Many have spoken out after Sarah's death, including well-respected members of the community like Haskell Wexler, ASC. He has long argued for better working conditions for crew members, and recently commented about the accident in Georgia:

“It’s a tragedy,” he told Variety. “She should not have died. It upsets me.”

Wexler, who won Oscars for “Bound for Glory” and “Who’s Afraid of Virginia Woolf?” said that proper safety rules being in place could have prevented the accident.

“People can learn from this terrible injury,” he added.

Wexler also released an open letter Wednesday to “fellow workers” which said that he’s part of a group asking that Jones’ name be included in the Academy’s “In Memoriam” section this Sunday.

“Sarah and the three injured crew members were not victims of an ‘accident’ but of criminal negligence. Something that would not have happened if proper safety rules were in place,” the letter said.

This, and many other tragedies related to filmmaking are preventable, and while the death of Sarah Jones was not due to long hours, he has fought for 12 hours on and 12 hours off for crew, even making a film about it called Who Needs Sleep?. At an IATSE Union Convention over the summer, the Long Hours Resolution was passed:

THEREFORE BE IT RESOLVED, that the IATSE continue to communicate these
concerns to labor-management safety committees and make efforts to increase
awareness that long hours of work cause injuries, illnesses and
deterioration in job performance, as part of the IATSE Entertainment and
Exhibition Industries Training Trust and CSATF Safety Pass Programs, and
THEREFORE BE IT FURTHER RESOLVED, that efforts be made to require all
signatory companies to recognize fatigue as a health and safety hazard in
their safety guidelines.

While this is a good sentiment, it doesn't go nearly far enough to prevent accidents from happening during shooting and after the day is over when the crew is heading home after a long day.

There are some elements in place, but it's time to crack down on unnecessarily long hours. This is a uniquely American problem that other countries don't seem to face, so if they can work reasonable hours, why can't we in the U.S.?

We need the unions to step up for real and finally institute proper working hours that treat crews as human beings -- which means not working insane overtime day after day and ensuring that when overtime does happen, proper turnaround times are observed (at least 12 hours).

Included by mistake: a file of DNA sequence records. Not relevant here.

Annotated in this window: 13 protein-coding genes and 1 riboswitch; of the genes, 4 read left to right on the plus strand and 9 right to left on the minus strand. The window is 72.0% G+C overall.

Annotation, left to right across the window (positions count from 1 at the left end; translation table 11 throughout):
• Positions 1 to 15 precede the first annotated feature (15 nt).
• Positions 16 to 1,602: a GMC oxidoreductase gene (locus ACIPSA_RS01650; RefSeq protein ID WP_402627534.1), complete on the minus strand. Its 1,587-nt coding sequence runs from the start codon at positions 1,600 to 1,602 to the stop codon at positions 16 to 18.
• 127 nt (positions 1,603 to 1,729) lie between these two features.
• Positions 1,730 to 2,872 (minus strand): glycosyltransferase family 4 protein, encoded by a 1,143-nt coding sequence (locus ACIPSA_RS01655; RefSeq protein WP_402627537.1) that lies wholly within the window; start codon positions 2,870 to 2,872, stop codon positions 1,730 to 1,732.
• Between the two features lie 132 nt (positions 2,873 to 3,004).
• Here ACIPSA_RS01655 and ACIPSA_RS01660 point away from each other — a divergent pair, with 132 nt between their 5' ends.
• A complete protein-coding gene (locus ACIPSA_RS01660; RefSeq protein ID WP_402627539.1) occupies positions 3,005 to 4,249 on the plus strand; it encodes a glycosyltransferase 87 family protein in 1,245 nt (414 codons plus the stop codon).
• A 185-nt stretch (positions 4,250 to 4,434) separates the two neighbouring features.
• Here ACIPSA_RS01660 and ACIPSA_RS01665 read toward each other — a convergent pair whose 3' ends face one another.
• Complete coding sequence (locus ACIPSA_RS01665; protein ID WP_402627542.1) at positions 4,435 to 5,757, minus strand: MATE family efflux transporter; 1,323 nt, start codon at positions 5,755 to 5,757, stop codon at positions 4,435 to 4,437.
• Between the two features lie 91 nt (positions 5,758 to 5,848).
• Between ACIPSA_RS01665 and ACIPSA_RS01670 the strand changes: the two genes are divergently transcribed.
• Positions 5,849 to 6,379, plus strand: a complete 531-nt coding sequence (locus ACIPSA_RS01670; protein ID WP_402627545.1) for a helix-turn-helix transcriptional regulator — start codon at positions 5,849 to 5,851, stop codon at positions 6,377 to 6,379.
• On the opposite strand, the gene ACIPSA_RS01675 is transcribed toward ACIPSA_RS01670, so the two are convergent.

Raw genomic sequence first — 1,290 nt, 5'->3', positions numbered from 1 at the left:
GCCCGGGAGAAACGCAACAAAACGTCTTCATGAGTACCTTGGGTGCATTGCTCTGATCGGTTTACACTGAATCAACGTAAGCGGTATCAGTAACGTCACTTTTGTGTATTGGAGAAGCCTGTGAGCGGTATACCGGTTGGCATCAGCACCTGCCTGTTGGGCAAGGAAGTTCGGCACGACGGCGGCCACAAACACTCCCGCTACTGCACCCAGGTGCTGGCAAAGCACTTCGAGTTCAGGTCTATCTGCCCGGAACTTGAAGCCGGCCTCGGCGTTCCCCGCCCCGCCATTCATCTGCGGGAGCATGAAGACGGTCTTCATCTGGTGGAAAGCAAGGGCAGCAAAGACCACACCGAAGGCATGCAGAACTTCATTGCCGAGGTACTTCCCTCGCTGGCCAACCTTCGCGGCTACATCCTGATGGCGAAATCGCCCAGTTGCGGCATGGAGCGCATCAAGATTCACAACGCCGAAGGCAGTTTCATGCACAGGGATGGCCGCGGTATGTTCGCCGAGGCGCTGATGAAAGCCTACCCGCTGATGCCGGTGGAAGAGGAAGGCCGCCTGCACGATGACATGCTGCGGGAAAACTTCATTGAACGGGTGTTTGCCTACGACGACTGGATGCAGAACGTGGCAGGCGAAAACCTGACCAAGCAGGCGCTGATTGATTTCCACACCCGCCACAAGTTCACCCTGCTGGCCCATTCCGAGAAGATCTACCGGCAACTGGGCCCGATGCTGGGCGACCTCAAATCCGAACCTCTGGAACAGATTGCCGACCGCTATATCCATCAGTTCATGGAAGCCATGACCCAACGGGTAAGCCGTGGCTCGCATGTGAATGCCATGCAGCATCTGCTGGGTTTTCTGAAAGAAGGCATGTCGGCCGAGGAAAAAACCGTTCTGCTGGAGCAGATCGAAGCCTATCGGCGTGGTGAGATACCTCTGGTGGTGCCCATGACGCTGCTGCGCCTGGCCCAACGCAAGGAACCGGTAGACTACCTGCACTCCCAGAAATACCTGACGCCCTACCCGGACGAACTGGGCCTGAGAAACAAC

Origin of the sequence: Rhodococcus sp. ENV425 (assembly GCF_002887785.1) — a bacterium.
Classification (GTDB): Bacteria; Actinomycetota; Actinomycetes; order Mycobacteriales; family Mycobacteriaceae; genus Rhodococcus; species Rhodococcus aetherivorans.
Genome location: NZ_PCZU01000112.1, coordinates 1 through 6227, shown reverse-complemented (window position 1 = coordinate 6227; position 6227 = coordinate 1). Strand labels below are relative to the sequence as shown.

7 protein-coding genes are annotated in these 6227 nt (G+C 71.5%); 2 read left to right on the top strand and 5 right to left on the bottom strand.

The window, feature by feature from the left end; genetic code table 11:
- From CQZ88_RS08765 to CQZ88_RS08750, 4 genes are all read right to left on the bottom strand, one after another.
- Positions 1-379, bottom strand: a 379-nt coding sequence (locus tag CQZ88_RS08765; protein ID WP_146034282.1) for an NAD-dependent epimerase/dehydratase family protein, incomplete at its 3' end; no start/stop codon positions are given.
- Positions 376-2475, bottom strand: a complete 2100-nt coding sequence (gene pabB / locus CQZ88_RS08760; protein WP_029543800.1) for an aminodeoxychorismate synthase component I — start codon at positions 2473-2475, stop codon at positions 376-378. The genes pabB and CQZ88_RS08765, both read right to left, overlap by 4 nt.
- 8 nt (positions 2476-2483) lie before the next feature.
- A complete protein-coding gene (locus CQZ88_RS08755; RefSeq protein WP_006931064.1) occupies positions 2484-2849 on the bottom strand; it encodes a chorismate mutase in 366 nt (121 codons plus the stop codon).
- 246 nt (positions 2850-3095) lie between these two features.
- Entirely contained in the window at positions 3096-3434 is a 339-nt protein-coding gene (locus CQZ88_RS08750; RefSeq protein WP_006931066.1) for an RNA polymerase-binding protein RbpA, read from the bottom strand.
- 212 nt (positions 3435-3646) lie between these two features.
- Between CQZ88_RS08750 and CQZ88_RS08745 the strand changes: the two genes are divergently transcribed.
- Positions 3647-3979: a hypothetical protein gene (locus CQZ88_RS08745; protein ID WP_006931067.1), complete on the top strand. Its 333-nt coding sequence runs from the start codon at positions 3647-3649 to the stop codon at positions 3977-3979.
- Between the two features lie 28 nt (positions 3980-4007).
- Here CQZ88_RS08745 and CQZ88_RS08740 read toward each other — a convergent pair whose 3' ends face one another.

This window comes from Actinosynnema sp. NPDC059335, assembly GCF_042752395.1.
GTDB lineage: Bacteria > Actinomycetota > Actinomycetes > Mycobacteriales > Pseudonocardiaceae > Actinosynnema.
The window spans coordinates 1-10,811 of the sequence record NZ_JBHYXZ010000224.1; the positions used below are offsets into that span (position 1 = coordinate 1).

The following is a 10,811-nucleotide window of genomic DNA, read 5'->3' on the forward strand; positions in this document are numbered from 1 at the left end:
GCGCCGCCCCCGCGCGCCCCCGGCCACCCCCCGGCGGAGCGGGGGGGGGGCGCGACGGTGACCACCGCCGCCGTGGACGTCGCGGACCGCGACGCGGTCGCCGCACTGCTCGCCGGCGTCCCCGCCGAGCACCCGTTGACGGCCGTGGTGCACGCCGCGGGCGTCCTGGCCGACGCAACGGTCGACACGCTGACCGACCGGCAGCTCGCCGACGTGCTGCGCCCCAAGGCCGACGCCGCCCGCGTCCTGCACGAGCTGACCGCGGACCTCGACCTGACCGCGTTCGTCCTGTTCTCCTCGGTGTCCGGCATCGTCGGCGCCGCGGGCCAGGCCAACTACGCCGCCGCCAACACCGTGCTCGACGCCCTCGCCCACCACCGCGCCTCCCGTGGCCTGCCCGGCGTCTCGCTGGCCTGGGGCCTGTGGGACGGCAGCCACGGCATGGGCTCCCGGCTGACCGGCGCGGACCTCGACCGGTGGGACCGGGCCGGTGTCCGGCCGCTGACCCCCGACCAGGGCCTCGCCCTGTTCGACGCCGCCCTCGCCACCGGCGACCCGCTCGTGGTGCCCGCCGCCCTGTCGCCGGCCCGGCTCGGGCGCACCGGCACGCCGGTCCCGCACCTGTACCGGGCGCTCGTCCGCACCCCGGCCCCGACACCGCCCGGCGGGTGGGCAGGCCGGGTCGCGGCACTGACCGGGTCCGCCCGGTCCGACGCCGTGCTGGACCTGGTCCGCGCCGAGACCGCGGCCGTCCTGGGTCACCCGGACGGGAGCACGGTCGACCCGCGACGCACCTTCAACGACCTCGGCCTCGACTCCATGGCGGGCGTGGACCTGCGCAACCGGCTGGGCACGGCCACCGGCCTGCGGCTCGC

Crew Safety Regardless of Budget

It's also time that we all take a step back and recognize what we're doing on our productions, and if we're doing it in the safest possible way. Much of the No Film School readership are working on low and no budget productions, but I think it's important to remember that the safety of your actors and your crew should be the priority regardless of budget. Plenty of sets have the correct safety measures in place and take care of their people, but too many of us are guilty of doing stupid things just to get a shot. We need to remember that these are just films. We all do this because we love it, but it's not worth losing a life over.

There may be certain risks involved in shooting news or documentaries in dangerous regions (and plenty of steps can still be taken to ensure safety even in those situations), but there is no reason to ever put people in danger when you are in control of your surroundings.

It may not be easy, but if a situation is becoming unsafe, we all need to speak up for each other. Whether you are in charge of production or a member of the crew, think about what you're doing the next time you shoot, and if it's being done in the safest manner possible. This goes not just for working conditions on set, but also working hours. Fatigue can very easily prove fatal if crew are constantly working 16, 17, or more hours each day for days on end. This is common practice in many places, but it's rare that crew are still productive in these later hours. If you're in charge of a union (or non-union) production, rethink this practice. It's going to make things safer for everyone in the long run.

It's time for everyone to make safety the priority. It's that important, and it's going to go a long way towards preventing future incidents.

Thoughts from Around the Web

You can feel free to disregard anything that's said here, but a few have written very powerful words about the tragedy and about crew safety. Read some of their posts here:

There are certainly many more from around the web, so feel free to add them in links below.

If you are going to share your thoughts or feelings in the comments, I ask that you please remain respectful to the situation and to others in the comments. Let's act like the community that we are.